The economies of Uganda and Rwanda have survived much of the trouble of the Eurozone crisis, but Tanzania has not been that lucky, according to a new report.
The report titled, "Shock Watch Bulletin: Monitoring the impact of the Eurozone crisis, China/India Slowdown, and energy price shocks on lower-income countries," shows that Tanzania faces the highest exposure to economic troubles in the Eurozone and slower growth in China, while Uganda and Rwanda are the least exposed among the East African Community (EAC) states.
Published by the London-based Overseas Development Institute, it notes that Uganda and Rwanda bear low exposure to external risks due to limited trade with Eurozone economies and much of Asia.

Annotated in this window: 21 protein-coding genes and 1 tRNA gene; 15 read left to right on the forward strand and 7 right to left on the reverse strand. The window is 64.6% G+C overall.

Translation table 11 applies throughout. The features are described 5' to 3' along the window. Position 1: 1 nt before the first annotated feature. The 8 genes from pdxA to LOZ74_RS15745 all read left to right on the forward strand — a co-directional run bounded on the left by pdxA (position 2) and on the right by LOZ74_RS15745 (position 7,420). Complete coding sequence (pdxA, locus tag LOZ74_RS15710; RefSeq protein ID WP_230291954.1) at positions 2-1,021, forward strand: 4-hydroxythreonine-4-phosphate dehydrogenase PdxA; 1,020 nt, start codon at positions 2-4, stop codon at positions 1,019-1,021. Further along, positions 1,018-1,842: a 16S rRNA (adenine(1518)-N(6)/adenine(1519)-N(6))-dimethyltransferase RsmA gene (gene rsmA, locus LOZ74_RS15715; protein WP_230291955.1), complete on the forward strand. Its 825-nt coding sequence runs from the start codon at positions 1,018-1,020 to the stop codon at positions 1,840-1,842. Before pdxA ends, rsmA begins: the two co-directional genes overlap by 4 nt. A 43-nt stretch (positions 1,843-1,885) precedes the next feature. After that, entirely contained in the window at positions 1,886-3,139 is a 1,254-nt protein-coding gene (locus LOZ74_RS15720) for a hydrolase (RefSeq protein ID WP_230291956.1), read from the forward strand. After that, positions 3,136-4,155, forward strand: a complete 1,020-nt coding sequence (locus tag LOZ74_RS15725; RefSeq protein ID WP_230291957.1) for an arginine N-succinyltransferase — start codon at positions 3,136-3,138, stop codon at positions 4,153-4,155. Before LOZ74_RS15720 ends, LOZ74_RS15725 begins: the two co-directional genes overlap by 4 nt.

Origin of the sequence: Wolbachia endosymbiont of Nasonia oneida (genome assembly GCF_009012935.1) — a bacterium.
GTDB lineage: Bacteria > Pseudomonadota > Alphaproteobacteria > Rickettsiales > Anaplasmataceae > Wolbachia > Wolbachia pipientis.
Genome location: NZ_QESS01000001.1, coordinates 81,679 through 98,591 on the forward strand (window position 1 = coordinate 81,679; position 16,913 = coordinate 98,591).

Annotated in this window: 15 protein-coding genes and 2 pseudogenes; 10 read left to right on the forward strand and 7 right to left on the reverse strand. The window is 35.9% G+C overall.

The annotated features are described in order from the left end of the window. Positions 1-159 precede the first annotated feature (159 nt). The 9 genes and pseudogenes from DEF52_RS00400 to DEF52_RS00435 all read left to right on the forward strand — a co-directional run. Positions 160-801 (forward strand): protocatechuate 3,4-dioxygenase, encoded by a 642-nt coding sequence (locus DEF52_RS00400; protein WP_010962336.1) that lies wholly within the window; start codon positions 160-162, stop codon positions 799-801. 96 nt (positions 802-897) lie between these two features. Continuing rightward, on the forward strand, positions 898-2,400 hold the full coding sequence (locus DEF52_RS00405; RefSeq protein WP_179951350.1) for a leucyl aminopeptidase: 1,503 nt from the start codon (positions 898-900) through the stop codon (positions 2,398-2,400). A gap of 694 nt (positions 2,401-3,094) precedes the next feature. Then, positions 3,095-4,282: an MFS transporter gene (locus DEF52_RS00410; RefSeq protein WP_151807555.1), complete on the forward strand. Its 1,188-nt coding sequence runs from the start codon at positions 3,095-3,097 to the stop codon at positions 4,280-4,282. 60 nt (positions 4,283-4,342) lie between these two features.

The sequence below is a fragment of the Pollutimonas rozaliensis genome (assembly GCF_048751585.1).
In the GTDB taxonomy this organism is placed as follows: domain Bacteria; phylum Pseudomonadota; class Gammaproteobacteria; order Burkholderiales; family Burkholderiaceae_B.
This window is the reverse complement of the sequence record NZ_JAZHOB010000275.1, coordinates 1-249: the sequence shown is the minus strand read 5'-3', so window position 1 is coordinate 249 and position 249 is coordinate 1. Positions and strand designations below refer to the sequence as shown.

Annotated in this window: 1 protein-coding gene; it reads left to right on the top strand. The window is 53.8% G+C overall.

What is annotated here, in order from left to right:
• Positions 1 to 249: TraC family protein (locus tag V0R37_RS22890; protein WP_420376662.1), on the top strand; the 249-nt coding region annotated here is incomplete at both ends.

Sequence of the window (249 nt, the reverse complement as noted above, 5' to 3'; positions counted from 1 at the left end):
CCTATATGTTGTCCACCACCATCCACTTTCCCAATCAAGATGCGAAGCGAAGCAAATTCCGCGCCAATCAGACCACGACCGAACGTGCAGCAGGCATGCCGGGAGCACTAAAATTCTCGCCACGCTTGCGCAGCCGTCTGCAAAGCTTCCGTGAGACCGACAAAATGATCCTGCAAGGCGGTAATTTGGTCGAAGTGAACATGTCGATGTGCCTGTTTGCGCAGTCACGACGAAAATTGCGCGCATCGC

Fairly healthy reserves and external debt portfolios also influenced Uganda and Rwanda's positive rating, according to the report. "Considerable exports of precious metals like gold and diamond to European markets and high revenues from tourism are a big contributor to Tanzania's economy but could harm its growth prospects at a time of economic decline in Europe," the report notes.
"This, combined with rising trade with China, backed by mineral products, has rendered Tanzania most prone to external economic and financial shocks".
Statistics from the report indicate that Tanzania's exports rose by 13 per cent to $7.99bn in 2011. External trade and financial risks highlighted in the report also raise questions about the role of risk monitoring tools in the region's financial and trade sectors.